Staff Publications

Staff Publications

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    'Staff publications' is the digital repository of Wageningen University & Research

    'Staff publications' contains references to publications authored by Wageningen University staff from 1976 onward.

    Publications authored by the staff of the Research Institutes are available from 1995 onwards.

    Full text documents are added when available. The database is updated daily and currently holds about 240,000 items, of which 72,000 in open access.

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Record number 498580
Title Consumption of dairy foods and diabetes incidence: a dose-response meta-analysis of observational studies
Author(s) Gijsbers, L.; Ding, E.L.; Malik, Vasanti; Goede, J. de; Geleijnse, J.M.; Soedamah-Muthu, S.S.
Source American Journal of Clinical Nutrition 103 (2016)4. - ISSN 0002-9165 - p. 1111 - 1124.
DOI http://dx.doi.org/10.3945/ajcn.115.123216
Department(s) Human Nutrition (HNE)
Chair Nutrition and Disease
VLAG
Publication type Refereed Article in a scientific journal
Publication year 2016
Keyword(s) dairy - milk - yoghurt - type 2 diabetes - cheese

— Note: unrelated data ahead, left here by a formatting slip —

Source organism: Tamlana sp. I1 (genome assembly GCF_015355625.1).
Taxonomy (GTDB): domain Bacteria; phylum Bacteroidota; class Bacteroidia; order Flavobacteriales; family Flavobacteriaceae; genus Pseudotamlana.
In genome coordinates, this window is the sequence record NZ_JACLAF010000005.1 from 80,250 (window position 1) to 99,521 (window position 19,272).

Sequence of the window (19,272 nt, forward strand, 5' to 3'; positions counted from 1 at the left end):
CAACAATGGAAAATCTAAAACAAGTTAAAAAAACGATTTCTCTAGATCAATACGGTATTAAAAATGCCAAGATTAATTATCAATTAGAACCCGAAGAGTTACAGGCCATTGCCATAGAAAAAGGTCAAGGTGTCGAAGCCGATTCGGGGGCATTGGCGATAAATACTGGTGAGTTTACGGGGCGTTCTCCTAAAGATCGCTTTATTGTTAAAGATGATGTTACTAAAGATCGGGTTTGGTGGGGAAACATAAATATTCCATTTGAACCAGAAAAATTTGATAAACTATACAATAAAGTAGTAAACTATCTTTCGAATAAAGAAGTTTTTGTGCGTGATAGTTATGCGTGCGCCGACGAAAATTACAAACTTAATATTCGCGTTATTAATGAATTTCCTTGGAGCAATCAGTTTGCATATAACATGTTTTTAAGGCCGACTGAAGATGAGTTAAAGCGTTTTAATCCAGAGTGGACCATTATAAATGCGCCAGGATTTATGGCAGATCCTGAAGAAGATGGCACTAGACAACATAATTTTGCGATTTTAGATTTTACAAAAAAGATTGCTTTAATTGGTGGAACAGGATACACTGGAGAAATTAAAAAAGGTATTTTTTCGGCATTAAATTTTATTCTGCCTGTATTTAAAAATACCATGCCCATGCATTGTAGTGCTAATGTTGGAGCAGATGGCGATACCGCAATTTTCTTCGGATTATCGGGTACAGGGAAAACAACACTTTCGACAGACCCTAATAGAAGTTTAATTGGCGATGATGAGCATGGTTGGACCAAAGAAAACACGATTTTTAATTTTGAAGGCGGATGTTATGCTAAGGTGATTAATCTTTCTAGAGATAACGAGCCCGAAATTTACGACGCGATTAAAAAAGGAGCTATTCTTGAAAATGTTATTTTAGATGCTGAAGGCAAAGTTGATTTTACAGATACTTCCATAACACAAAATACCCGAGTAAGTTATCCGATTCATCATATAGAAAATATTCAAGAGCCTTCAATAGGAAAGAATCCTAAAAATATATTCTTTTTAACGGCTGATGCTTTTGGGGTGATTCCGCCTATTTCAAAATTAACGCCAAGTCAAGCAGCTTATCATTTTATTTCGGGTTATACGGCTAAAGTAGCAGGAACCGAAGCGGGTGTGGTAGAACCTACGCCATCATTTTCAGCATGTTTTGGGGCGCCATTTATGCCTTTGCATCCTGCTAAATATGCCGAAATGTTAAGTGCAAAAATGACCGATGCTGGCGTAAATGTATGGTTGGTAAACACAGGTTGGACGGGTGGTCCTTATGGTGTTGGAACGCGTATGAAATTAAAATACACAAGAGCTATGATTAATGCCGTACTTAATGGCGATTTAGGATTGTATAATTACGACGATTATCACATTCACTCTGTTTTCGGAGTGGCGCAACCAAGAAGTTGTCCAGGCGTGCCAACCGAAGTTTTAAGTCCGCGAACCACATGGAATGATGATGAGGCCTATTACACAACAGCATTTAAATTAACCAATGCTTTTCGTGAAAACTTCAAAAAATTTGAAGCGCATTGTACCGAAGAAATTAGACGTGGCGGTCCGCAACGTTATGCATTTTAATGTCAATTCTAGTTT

Abstract BACKGROUND: A growing number of cohort studies suggest a potential role of dairy consumption in type 2 diabetes (T2D) prevention. The strength of this association and the amount of dairy needed is not clear. OBJECTIVE: We performed a meta-analysis to quantify the associations of incident T2D with dairy foods at different levels of intake. DESIGN: A systematic literature search of the PubMed, Scopus, and Embase databases (from inception to 14 April 2015) was supplemented by hand searches of reference lists and correspondence with authors of prior studies. Included were prospective cohort studies that examined the association between dairy and incident T2D in healthy adults. Data were extracted with the use of a predefined protocol, with double data-entry and study quality assessments. Random-effects meta-analyses with summarized dose-response data were performed for total, low-fat, and high-fat dairy, (types of) milk, (types of) fermented dairy, cream, ice cream, and sherbet. Nonlinear associations were investigated, with data modeled with the use of spline knots and visualized via spaghetti plots. RESULTS: The analysis included 22 cohort studies comprised of 579,832 individuals and 43,118 T2D cases. Total dairy was inversely associated with T2D risk (RR: 0.97 per 200-g/d increment; 95% CI: 0.95, 1.00; P = 0.04; I2 = 66%), with a suggestive but similar linear inverse association noted for low-fat dairy (RR: 0.96 per 200 g/d; 95% CI: 0.92, 1.00; P = 0.072; I2 = 68%). Nonlinear inverse associations were found for yogurt intake (at 80 g/d, RR: 0.86 compared with 0 g/d; 95% CI: 0.83, 0.90; P < 0.001; I2 = 73%) and ice cream intake (at ∼10 g/d, RR: 0.81; 95% CI: 0.78, 0.85; P < 0.001; I2 = 86%), but no added incremental benefits were found at a higher intake. Other dairy types were not associated with T2D risk. CONCLUSION: This dose-response meta-analysis of observational studies suggests a possible role for dairy foods, particularly yogurt, in the prevention of T2D. Results should be considered in the context of the observed heterogeneity.
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